How to Mentor

Perhaps you are new to the idea of mentoring, maybe you are a seasoned mentor, or you might be a potential mentee looking for a mentor. Whether you are part of a formal mentoring programme, or just curious about the prospect of informal mentoring, being aware of a few simple principles can bring great benefits.

    Mentoring is a growing activity. Companies and institutions are establishing mentoring schemes, as mentoring becomes recognised for its positive potential. It therefore makes sense to consider how to be a good mentor – not just to raise our game, but because there is potential to do damage if we get it wrong. In other words, a poor mentor, even with good intentions, can demotivate, undermine self-confidence, and promote dependence, rather than independence. It’s worthwhile knowing what good mentoring practice is.

what is mentoring?

The essence of mentoring is about helping people to help themselves. The mentor should be in a position to help, by offering experience, wisdom or fresh perspectives. Mentees ‘helping themselves’ implies that responsibility for progress lies with the mentee. This is a very important point that we shall return to shortly. The context usually relates to professional development, and the framework takes the form of a mutually-agreed mentoring relationship. This relationship might be part of a formal company scheme, or it might be an informal arrangement between colleagues. It might be internal, involving a mentor and mentee from the same organisation, or it might be external, where the mentor might be from outside the mentee’s organisation.

    So is mentoring the same as coaching? Some people use the terms interchangeably, and there is certainly some overlap. The main distinctions are summarised in Table 1. The key difference for our purposes is that mentoring implies a more long-term, or open-ended relationship in which the mentor can draw on their knowledge or experience of the field to help the mentee. Coaching is often short-term, with a specific focus. The coach does not necessarily require relevant or specialised knowledge of the field, but relies on coaching skills to get results. Effective mentoring therefore involves combining knowledge and experience, coupled with proficient coaching skills. We will say more about coaching skills shortly.



Relationship can be long-term and ongoing

Relationship generally short-term with a set duration

Less structured, meetings may occur when required

Generally more structured, with regular meetings

Often takes a broad view of the person and their professional development

Short-term and issue-specific

Mentor is usually more experienced and qualified than the mentee, and can pass on knowledge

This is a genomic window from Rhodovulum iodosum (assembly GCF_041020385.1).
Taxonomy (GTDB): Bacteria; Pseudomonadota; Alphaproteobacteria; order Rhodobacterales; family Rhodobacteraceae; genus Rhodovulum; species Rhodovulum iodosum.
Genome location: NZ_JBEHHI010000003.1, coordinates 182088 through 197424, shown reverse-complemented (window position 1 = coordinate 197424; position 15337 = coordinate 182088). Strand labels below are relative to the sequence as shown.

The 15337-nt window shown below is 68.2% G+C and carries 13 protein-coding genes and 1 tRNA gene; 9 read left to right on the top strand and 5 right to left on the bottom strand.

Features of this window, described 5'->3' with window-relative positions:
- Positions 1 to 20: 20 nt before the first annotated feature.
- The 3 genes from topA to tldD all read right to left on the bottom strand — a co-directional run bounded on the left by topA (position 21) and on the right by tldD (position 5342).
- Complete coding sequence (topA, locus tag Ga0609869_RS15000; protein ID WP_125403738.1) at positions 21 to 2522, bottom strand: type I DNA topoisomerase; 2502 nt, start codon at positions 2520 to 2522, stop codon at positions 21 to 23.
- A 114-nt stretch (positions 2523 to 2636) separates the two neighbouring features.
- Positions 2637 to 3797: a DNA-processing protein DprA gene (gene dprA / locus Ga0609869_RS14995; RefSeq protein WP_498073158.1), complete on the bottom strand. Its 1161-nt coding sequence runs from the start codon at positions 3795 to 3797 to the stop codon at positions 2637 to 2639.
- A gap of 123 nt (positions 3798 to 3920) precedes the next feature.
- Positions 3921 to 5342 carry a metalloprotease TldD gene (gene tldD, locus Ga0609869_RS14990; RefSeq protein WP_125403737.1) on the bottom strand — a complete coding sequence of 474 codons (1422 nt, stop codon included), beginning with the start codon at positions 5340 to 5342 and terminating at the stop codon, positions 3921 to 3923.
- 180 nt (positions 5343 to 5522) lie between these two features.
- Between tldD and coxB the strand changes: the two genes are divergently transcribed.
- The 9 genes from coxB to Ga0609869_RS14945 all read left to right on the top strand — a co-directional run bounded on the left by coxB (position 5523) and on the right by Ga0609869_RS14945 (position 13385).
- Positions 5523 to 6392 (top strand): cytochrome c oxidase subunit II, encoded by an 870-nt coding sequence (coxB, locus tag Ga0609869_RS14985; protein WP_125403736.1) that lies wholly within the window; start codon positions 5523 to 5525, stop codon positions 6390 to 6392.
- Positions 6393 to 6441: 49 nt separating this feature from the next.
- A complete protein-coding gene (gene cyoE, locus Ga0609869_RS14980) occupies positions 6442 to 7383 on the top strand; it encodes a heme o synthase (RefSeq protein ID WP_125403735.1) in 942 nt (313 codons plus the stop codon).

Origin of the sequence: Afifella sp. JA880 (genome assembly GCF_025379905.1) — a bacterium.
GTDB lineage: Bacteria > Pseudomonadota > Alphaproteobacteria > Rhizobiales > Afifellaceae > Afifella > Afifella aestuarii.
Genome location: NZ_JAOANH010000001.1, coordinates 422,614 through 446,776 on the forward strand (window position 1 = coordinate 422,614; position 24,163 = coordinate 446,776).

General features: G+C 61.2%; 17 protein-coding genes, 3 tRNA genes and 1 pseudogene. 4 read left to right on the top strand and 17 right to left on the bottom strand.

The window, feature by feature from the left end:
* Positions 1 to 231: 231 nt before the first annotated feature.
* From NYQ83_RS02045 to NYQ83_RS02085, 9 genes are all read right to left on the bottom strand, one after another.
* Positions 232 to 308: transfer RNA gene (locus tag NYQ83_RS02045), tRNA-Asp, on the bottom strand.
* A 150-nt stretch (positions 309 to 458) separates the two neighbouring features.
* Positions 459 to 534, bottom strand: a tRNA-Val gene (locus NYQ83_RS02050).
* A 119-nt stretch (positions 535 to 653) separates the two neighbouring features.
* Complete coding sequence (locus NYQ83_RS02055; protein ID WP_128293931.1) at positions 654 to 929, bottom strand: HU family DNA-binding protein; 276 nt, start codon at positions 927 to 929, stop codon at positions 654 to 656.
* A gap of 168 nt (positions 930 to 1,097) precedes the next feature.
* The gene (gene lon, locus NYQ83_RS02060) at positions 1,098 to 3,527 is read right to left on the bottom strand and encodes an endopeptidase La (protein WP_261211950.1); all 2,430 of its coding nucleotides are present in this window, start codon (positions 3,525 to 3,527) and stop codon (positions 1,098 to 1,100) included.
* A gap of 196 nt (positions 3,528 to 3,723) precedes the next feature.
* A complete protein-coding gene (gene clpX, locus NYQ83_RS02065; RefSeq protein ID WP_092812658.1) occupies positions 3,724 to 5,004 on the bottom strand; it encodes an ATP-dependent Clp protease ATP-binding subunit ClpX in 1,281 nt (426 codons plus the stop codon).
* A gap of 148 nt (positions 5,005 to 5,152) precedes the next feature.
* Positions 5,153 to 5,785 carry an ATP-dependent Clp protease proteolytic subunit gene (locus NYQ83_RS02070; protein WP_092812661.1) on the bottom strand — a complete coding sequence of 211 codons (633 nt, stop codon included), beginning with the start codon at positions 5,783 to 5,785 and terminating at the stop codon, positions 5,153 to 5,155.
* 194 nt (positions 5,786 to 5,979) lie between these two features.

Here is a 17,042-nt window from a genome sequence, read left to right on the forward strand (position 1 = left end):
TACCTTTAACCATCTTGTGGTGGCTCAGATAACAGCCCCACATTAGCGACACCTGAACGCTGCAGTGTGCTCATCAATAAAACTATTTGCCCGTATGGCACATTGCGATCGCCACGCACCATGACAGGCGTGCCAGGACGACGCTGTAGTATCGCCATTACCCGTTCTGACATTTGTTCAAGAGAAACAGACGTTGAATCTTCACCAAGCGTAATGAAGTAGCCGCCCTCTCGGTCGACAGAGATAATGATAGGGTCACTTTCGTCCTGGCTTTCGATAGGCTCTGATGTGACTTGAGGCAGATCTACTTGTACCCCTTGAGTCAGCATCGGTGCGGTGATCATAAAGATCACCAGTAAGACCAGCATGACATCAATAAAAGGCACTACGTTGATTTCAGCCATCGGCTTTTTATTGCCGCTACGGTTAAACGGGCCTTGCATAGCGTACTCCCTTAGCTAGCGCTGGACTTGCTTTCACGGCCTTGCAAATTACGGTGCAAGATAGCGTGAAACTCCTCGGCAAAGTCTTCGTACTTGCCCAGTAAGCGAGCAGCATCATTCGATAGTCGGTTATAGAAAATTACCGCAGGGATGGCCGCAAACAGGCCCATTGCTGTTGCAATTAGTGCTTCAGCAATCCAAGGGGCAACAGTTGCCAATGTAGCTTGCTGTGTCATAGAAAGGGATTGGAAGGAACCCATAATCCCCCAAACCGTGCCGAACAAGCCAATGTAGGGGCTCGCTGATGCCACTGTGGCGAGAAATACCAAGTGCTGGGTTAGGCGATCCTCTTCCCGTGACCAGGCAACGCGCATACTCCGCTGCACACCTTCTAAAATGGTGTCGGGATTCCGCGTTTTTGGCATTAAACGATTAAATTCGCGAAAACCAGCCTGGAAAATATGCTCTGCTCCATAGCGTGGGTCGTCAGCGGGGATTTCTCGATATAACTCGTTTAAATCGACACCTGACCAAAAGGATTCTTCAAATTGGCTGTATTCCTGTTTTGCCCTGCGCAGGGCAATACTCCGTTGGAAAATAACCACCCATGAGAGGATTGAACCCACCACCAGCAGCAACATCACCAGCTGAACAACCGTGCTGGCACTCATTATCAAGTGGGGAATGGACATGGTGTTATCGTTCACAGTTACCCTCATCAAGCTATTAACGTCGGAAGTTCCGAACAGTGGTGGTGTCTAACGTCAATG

Does not always require the coach to be an expert in specific field

Mentor will not usually be accountable for the mentee’s progress or results

More expectation on coach to effect change and produce results

Table 1: Comparison of mentoring and coaching

The benefits of good mentoring are far-reaching. The positive impact on the mentee’s professional development is explicit, whether it is guidance in getting Chartered, help with stepping into a new role, or identifying and acquiring new skills. However, there are also considerable benefits to the organisation and to the mentor. Organisational benefits of mentoring follow logically in terms of increased staff motivation, productivity and creativity; better staff recruitment and retention; and reduced stress, grievances, and absenteeism.

    The positive feature of organisational benefits of mentoring is that they can be quantified. But what’s in it for the mentor? Well, apart from the great satisfaction that comes from helping others, mentoring adds value to the mentor too. It introduces you to new perspectives, encourages you to reflect on your own professional development, and sharpens your interpersonal skills.

    Wouldn’t it be good to have a ten-point checklist procedure or approach for effective mentoring that we can apply, like we would in design or fault-finding? Mentoring approaches exist, but like any tool, they require skilled use. The challenge in using these tools arises because mentoring is dynamic and unpredictable, and every mentoring relationship is unique. Proficient use of mentoring tools comes with training and learning by experience.

    So what’s involved in mentoring? At the heart of mentoring is the mentoring relationship, in which the qualities and skills of the mentor are only a part of the picture (see Figure 1). To be effective, we need to tune in to the other factors that contribute to the relationship before we focus specifically on the attributes of the mentor.

Figure 1: Factors that contribute to the mentoring relationship

the context

This relates to systemic factors that influence and frame the mentoring relationship. Typical factors include the nature of the working environment, any formal mentoring remit, and specific challenges such as getting Chartered. These factors are usually fixed, and therefore the mentor has to be aware of them and work with them or around them.


An effective mentoring relationship is built on a platform for developing trust. This platform is guided by ethics surrounding issues such as confidentiality, fairness and autonomy. At the start of a mentoring relationship, these issues should be discussed, agreed, and formalised if necessary, in a working agreement. The mentor’s role is to initiate this discussion.

the mentee